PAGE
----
September 29, 2016

Raising the Bar and the Dangers of Complacency

September 29, 2016

Raising the Bar and the Dangers of Complacency

Step Change, Culture & Leadership

The greatest danger for most of us is not that our aim is too high and we miss it, but that our aim is too low and we reach it.

— Michelangelo

Jump Higher

Originally used to describe the literal raising of the bar in high jump after athletes launched themselves into the air, the phrase “raising the bar” now represents the gradual lifting of accepted minimum standards of something.

In organisations, why is raising the bar so important?

Because complacency is deadly. Sit on your laurels, and risk being overtaken.

Just ask Kodak.

 

The Death of Kodak

For most of the 20th century, Kodak dominated the photographic film industry. They were pioneers in amateur photography, with sales topping US $1 billion in 1962.

And then…?

They stopped raising the bar.

The company got complacent, innovation stalled, and digital photography whooshed past in the early 2000s. In the blink of an eye, Kodak was buried beneath Sony, Canon, and Nikon.

In 2012, Kodak filed for bankruptcy.

Their spectacular fall is made even more incredible when you consider the fact that the digital camera was invented by one of Kodak’s very own electrical engineers in the 1970s.

That’s right — Kodak had the technology but refused to embrace it, believing photographic film would never be topped.

 

The Fall of Nokia

Here’s another example that might bring back fond memories: Nokia.

In the 90s, most Aussies began their life of mobile ownership with a humble Nokia. In 1998 alone, Nokia sold over 40 million phones and became the world’s top cellular phone maker. Net sales increased by 50% year-on-year, and market capitalisation topped $70 billion.

Then in the mid-2000s, Motorola released a flip phone. Nokia stubbornly dismissed it as a fad and suffered a loss in sales to Motorola.

In 2007, Apple released the first iPhone. Nokia was late to the game again and didn’t release their first touchscreen until 2008 — and it proved to be significantly sub-par to the iPhone experience.

By 2009, with sales plunging, Nokia admitted they’d been slow to react to the changes in the market — in other words, slow to raise the bar — and in 2014, they were absorbed by Microsoft, to fall within Microsoft’s ‘Devices’ group.

 

Implementing a ‘Raising the Bar’ Attitude

At the end of the day, an organisation is only as strong as the individuals who run it.

Reminding staff of your organisation’s short- and long-term goals, as well as recording personal growth plans, is one effective approach to maintaining a forward-moving environment.

Within Step Change, workplace culture is guided by five ‘Ways of Being’:

  1. I am coachable
  2. I am a problem solver
  3. I am raising the bar
  4. I am responsible
  5. I am resilient

Step-Change-Ways-of-Being

The third, raising the bar, has a subheading which describes the goal of “outperforming myself daily”.

This value relates to the individual, the team, as well as the organisation. It radiates outward, and the whole company benefits along the way.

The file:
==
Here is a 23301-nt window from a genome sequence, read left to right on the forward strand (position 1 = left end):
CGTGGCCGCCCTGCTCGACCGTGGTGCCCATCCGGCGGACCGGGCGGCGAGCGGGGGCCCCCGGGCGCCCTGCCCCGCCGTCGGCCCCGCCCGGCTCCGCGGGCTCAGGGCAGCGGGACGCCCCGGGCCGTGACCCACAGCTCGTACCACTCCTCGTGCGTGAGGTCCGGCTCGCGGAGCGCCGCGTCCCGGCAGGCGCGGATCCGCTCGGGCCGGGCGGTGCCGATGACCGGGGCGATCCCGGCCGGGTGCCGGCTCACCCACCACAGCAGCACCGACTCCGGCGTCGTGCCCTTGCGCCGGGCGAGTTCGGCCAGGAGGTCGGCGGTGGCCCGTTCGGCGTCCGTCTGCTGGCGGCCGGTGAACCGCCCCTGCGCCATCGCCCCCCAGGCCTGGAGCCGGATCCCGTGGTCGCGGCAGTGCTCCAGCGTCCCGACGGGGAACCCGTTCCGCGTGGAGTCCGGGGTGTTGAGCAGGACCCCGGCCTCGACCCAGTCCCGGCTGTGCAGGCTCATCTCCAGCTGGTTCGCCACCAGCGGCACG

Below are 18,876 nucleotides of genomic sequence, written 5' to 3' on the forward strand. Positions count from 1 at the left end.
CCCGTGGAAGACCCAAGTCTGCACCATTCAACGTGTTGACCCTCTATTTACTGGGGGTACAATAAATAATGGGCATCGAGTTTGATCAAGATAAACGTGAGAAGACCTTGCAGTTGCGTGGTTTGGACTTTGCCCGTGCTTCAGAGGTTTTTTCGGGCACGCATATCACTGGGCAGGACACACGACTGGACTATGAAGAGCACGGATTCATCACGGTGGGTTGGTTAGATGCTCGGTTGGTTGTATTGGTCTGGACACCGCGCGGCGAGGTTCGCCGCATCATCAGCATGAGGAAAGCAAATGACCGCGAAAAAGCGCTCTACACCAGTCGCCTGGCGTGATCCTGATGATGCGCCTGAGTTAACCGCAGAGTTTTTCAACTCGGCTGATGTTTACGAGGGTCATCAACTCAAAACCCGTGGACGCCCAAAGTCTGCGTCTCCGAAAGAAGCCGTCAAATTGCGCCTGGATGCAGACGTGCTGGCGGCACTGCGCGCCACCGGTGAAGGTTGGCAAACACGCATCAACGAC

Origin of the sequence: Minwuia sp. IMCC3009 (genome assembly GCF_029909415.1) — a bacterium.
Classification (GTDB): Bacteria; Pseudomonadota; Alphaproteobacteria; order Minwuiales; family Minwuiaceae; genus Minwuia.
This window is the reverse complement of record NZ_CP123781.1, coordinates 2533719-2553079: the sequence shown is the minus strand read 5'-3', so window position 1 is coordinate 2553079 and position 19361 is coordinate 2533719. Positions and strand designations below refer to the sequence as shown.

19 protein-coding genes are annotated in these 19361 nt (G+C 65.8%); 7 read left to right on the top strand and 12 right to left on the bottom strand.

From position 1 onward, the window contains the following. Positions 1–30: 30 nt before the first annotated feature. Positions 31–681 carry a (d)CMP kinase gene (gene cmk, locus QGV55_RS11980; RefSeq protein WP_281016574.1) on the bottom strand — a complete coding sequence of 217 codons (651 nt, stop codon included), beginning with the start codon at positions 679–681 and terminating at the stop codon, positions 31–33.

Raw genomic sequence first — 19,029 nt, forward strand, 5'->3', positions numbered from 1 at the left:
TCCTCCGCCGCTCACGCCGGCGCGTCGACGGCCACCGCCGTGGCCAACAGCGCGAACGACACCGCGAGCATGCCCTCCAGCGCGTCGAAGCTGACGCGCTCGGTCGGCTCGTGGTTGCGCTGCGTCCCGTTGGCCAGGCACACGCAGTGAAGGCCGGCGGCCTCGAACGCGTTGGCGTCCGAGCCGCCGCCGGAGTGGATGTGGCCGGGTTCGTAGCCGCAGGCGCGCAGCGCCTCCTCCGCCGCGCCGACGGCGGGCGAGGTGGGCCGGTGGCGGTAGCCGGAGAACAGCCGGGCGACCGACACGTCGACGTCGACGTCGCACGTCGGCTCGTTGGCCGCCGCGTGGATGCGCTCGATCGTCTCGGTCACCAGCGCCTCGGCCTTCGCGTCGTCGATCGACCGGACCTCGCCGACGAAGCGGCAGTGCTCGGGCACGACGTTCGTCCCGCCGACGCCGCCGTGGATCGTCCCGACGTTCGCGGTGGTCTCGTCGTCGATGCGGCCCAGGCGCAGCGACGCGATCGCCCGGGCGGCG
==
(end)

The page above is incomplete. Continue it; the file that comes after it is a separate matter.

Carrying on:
By having this value clearly displayed in the workplace, staff are encouraged to go for gold in every task they encounter.

Download the Step Change Ways of Being

 

Set a Game Worth Playing

Ashton Bishop, our CEO here at Step Change and Australias Predatory Marketer, explains his take on raising the bar in the workplace:

Too often in organisations, competition means looking at the person next to you, and being prepared to cut their throat to get ahead. We’re not interested in the “every person for themselves” approach; we want people to be super competitive against their own benchmarks.

We employ people who are prepared to look at themselves, give honest assessments of where they are, and set a game worth playing for where they want to be.

Raising the bar is the ability to define that gap between now and future and be prepared to work towards closing it by delivering increased performance; we encourage our staff to put all of their focus, effort, and attention on closing it.

 

Here’s What You Can Do

Here are some suggestions for implementing a “raising the bar” approach in the workplace:

  1. Maintain an open dialogue with staff.When ideas or concerns can be expressed freely, support can be readily offered, encouragement can be given, and issues can be addressed before they affect entire teams. Nothing destroys motivation faster than growing, below-the-surface negativity.
  2. Reward staff for meeting milestones.Even if it’s as simple as a free cappuccino from the local café, acknowledging achievements (even small ones) boosts motivation far more than letting achievements pass by unnoticed. A staff member who feels unappreciated won’t be quick to meet their bar, no matter how low it’s been set for them.
  3. Lead by example.Everyone knows that attitude is contagious — especially in the workplace. Constantly raising your own bar and striving to accomplish new goals is the easiest way to inspire the people around you. In keeping with the first point above, discuss your achievements and challenges openly with staff. Your experience, advice, and approach to meeting goals will be incredibly valuable to the people you’ve hired, and it will show them first-hand how to raise their own bar.
How have you practised and promoted the culture of raising the bar in your workplace? Tell us in the Comments section below.

You can raise the bar or you can wait for others to raise it, but it’s getting raised regardless.

— Seth Godin, American author and entrepreneur

Related topics:

What Is True Resilience? Unpacking Resilience and Debunking Wrong Notions

Are You a Responsible Manager? Embracing Responsibility as a Company Culture

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